After the Wedding: lessons from a little red vespa

This past weekend we had the most perfect weather for a winter day in Seattle.  The sun was shining bright, and there was not a cloud in the clear blue sky.  It felt like spring had arrived  a few months early, and so we decided the best way to cap off a long week was to take our red Vespa out for its first spin of the year.

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While Jamie zipped around our Queen Anne neighborhood, leading the adventure, I closed my eyes and welcomed the cool wind on my face.  These rides are good for my soul. They quickly clear my mind, fill my heart with peace, and I find myself lost in the moment, dreaming about our future and feeling inspired again.  Although getting a moped was 100% Jamie’s idea, this recreational toy is probably the best gift I’ve ever surprised her with.  It’s been a source of joy, laughter and adventure in addition to teaching me a few lessons about marriage.

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1. Listen for the things that your partner dreams about, their wishes, and the desires of their heart, and then look for opportunities to make those things happen

When we moved to Seattle last spring, Jamie casually mentioned how fun it would be to have a Vespa.  Initially I chalked this up to just a day dream,  but then I quickly realized how serious she was.  It’s not that she continuously talked about it… I just saw her head turning every time a moped passed us.  I often found her looking at Craig’s List to see if they had any Vespas listed. The thought of scooting around town on a moped made her light up and come alive, and I couldn’t ignore it. I knew I needed to make it happen.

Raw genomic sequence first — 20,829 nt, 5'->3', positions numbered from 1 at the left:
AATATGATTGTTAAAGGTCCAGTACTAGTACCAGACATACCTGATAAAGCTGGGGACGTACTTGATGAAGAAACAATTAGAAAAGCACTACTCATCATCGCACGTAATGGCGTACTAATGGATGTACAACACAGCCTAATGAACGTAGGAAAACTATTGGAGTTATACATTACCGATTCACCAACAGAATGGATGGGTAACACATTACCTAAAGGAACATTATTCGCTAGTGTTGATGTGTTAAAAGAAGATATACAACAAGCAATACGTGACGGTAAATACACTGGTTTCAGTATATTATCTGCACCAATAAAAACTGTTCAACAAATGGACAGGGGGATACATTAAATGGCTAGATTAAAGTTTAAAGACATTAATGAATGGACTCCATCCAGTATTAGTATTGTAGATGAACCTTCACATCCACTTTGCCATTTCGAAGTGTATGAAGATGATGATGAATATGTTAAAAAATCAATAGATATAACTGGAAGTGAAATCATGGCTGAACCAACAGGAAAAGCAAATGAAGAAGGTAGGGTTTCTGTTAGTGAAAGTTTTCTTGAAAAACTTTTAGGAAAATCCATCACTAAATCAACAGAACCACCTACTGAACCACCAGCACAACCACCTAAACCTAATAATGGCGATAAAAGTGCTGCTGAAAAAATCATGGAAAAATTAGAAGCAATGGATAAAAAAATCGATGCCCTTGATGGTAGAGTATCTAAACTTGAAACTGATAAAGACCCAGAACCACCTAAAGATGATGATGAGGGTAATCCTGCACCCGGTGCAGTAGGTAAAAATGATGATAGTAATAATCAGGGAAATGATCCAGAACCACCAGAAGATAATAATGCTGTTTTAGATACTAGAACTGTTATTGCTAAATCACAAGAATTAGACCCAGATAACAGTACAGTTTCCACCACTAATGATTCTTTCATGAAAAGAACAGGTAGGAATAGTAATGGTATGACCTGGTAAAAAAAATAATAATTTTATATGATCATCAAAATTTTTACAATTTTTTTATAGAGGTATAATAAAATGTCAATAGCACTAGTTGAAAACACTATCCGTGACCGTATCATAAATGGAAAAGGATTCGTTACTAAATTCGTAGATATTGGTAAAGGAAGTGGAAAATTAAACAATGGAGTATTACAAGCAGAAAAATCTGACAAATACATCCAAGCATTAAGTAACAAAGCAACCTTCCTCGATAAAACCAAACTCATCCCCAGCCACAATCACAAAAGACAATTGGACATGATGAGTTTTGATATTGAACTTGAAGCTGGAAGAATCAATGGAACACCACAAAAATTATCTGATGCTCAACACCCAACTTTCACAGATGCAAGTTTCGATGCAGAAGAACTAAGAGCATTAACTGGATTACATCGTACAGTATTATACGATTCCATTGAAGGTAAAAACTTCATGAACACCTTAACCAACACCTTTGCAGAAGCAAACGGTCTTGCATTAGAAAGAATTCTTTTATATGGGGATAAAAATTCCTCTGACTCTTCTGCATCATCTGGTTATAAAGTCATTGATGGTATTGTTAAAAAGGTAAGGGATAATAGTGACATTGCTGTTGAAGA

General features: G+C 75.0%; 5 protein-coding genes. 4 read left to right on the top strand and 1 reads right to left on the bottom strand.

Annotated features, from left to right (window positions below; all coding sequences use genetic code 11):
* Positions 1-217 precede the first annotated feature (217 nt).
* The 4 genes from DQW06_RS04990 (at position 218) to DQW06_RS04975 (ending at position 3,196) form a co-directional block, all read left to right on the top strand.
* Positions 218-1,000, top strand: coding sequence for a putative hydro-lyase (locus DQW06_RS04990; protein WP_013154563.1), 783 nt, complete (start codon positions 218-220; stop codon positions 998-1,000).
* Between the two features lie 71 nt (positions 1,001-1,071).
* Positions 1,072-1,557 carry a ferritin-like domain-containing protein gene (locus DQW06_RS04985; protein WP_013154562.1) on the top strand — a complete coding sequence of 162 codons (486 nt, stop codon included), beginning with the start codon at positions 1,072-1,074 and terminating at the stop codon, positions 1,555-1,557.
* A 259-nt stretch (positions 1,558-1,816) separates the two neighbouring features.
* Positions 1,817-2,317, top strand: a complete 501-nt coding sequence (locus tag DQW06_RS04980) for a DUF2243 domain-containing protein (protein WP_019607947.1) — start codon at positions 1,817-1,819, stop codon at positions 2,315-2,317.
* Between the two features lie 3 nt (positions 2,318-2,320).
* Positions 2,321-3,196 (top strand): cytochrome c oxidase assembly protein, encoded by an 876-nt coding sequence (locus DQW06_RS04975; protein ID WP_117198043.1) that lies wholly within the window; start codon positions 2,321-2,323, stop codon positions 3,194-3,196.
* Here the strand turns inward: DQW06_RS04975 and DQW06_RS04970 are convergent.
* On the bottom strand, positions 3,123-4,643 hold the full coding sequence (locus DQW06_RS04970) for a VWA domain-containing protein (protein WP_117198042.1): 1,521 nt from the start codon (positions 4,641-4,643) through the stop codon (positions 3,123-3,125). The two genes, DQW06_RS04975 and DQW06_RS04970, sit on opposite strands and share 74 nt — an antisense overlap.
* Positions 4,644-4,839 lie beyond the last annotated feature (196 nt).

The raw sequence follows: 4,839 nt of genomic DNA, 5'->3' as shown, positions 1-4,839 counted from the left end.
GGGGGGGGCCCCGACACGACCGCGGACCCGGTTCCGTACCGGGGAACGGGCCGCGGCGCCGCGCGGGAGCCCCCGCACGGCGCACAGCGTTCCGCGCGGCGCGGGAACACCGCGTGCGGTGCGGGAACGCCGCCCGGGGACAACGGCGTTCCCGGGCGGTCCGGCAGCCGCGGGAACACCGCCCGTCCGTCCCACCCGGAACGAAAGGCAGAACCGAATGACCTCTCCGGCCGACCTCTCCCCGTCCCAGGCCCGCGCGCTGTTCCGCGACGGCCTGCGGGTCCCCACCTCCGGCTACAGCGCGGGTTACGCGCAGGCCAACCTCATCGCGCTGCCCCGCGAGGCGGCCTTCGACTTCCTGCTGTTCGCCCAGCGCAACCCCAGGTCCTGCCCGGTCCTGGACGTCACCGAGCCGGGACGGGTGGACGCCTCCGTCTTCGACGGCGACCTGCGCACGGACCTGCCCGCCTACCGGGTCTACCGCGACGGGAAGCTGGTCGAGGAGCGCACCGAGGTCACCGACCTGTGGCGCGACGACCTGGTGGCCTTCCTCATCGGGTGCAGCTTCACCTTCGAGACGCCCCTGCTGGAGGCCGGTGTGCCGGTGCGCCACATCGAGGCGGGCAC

I’ve come to learn that if I listen carefully and if I am attentive to the little things, I will know my wife’s heart without her needing to spell it our for me.  It brings me joy and shows her love when I can then  find tangible ways to let her know I’ve listened to her heart and I’ve heard her dreams.

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2. Don’t be selfish

I had been saving  some money to buy a new piece of furniture I really wanted.  I love buying furniture for our home.  It gives me a rush. Although Jamie loves having a beautiful home, she doesn’t get giddy with furniture purchases like I do.  I think her joy in those moments comes from seeing how excited I get with each new piece for our home.  Once, when Jamie was trying to relate to the kind of rush I get, she speculated that owning a Vespa would probably be the type of thing that would give her the equivalent sort of rush.  I knew instantly that it was Jamie’s turn to feel a rush, and I needed to put aside my own plans and wants and use my furniture fund on this Vespa.  Any other decision would have been selfish.

It’s easy to focus on your own needs, wants and desires, but true love is selfless and makes an intentional effort to choose to put your partner first.

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3. Take turns leading and teaching each other.